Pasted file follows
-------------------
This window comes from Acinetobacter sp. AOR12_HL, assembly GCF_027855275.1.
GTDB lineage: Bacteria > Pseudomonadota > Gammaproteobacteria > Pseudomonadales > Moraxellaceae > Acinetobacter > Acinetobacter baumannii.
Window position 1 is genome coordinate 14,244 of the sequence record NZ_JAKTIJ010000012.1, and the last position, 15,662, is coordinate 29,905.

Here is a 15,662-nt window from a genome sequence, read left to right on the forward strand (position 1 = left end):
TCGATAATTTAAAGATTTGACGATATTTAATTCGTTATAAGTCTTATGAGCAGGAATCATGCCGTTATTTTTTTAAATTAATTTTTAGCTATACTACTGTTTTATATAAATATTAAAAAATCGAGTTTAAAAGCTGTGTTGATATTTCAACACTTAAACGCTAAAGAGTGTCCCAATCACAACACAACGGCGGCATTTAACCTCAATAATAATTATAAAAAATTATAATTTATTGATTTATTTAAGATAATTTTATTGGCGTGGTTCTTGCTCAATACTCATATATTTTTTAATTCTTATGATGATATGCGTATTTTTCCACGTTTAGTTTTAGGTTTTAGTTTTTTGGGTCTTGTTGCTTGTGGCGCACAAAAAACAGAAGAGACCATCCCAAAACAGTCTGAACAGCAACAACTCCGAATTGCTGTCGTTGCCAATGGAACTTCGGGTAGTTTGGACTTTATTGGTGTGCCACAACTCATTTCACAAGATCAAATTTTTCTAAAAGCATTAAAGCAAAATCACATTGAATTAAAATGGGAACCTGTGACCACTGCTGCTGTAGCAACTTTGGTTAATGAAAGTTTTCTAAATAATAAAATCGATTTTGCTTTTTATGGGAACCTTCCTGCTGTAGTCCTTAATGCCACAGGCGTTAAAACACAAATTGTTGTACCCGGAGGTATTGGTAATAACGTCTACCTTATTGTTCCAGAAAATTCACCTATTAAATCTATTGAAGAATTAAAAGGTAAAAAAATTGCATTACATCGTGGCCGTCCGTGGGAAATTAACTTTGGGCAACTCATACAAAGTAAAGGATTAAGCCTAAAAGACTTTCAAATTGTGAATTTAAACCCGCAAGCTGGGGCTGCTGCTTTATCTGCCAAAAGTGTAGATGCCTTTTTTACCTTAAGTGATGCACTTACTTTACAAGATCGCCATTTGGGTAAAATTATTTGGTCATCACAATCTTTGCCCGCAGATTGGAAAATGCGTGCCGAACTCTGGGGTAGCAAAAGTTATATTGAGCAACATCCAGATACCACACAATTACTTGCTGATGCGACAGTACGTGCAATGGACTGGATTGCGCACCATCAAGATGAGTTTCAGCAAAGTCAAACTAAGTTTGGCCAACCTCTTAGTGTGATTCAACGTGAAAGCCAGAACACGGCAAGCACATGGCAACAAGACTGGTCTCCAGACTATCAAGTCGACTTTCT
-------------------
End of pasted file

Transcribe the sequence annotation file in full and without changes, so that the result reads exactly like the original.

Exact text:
This window comes from Acinetobacter sp. AOR12_HL, assembly GCF_027855275.1.
GTDB lineage: Bacteria > Pseudomonadota > Gammaproteobacteria > Pseudomonadales > Moraxellaceae > Acinetobacter > Acinetobacter baumannii.
Window position 1 is genome coordinate 14,244 of the sequence record NZ_JAKTIJ010000012.1, and the last position, 15,662, is coordinate 29,905.

Here is a 15,662-nt window from a genome sequence, read left to right on the forward strand (position 1 = left end):
TCGATAATTTAAAGATTTGACGATATTTAATTCGTTATAAGTCTTATGAGCAGGAATCATGCCGTTATTTTTTTAAATTAATTTTTAGCTATACTACTGTTTTATATAAATATTAAAAAATCGAGTTTAAAAGCTGTGTTGATATTTCAACACTTAAACGCTAAAGAGTGTCCCAATCACAACACAACGGCGGCATTTAACCTCAATAATAATTATAAAAAATTATAATTTATTGATTTATTTAAGATAATTTTATTGGCGTGGTTCTTGCTCAATACTCATATATTTTTTAATTCTTATGATGATATGCGTATTTTTCCACGTTTAGTTTTAGGTTTTAGTTTTTTGGGTCTTGTTGCTTGTGGCGCACAAAAAACAGAAGAGACCATCCCAAAACAGTCTGAACAGCAACAACTCCGAATTGCTGTCGTTGCCAATGGAACTTCGGGTAGTTTGGACTTTATTGGTGTGCCACAACTCATTTCACAAGATCAAATTTTTCTAAAAGCATTAAAGCAAAATCACATTGAATTAAAATGGGAACCTGTGACCACTGCTGCTGTAGCAACTTTGGTTAATGAAAGTTTTCTAAATAATAAAATCGATTTTGCTTTTTATGGGAACCTTCCTGCTGTAGTCCTTAATGCCACAGGCGTTAAAACACAAATTGTTGTACCCGGAGGTATTGGTAATAACGTCTACCTTATTGTTCCAGAAAATTCACCTATTAAATCTATTGAAGAATTAAAAGGTAAAAAAATTGCATTACATCGTGGCCGTCCGTGGGAAATTAACTTTGGGCAACTCATACAAAGTAAAGGATTAAGCCTAAAAGACTTTCAAATTGTGAATTTAAACCCGCAAGCTGGGGCTGCTGCTTTATCTGCCAAAAGTGTAGATGCCTTTTTTACCTTAAGTGATGCACTTACTTTACAAGATCGCCATTTGGGTAAAATTATTTGGTCATCACAATCTTTGCCCGCAGATTGGAAAATGCGTGCCGAACTCTGGGGTAGCAAAAGTTATATTGAGCAACATCCAGATACCACACAATTACTTGCTGATGCGACAGTACGTGCAATGGACTGGATTGCGCACCATCAAGATGAGTTTCAGCAAAGTCAAACTAAGTTTGGCCAACCTCTTAGTGTGATTCAACGTGAAAGCCAGAACACGGCAAGCACATGGCAACAAGACTGGTCTCCAGACTATCAAGTCGACTTTCT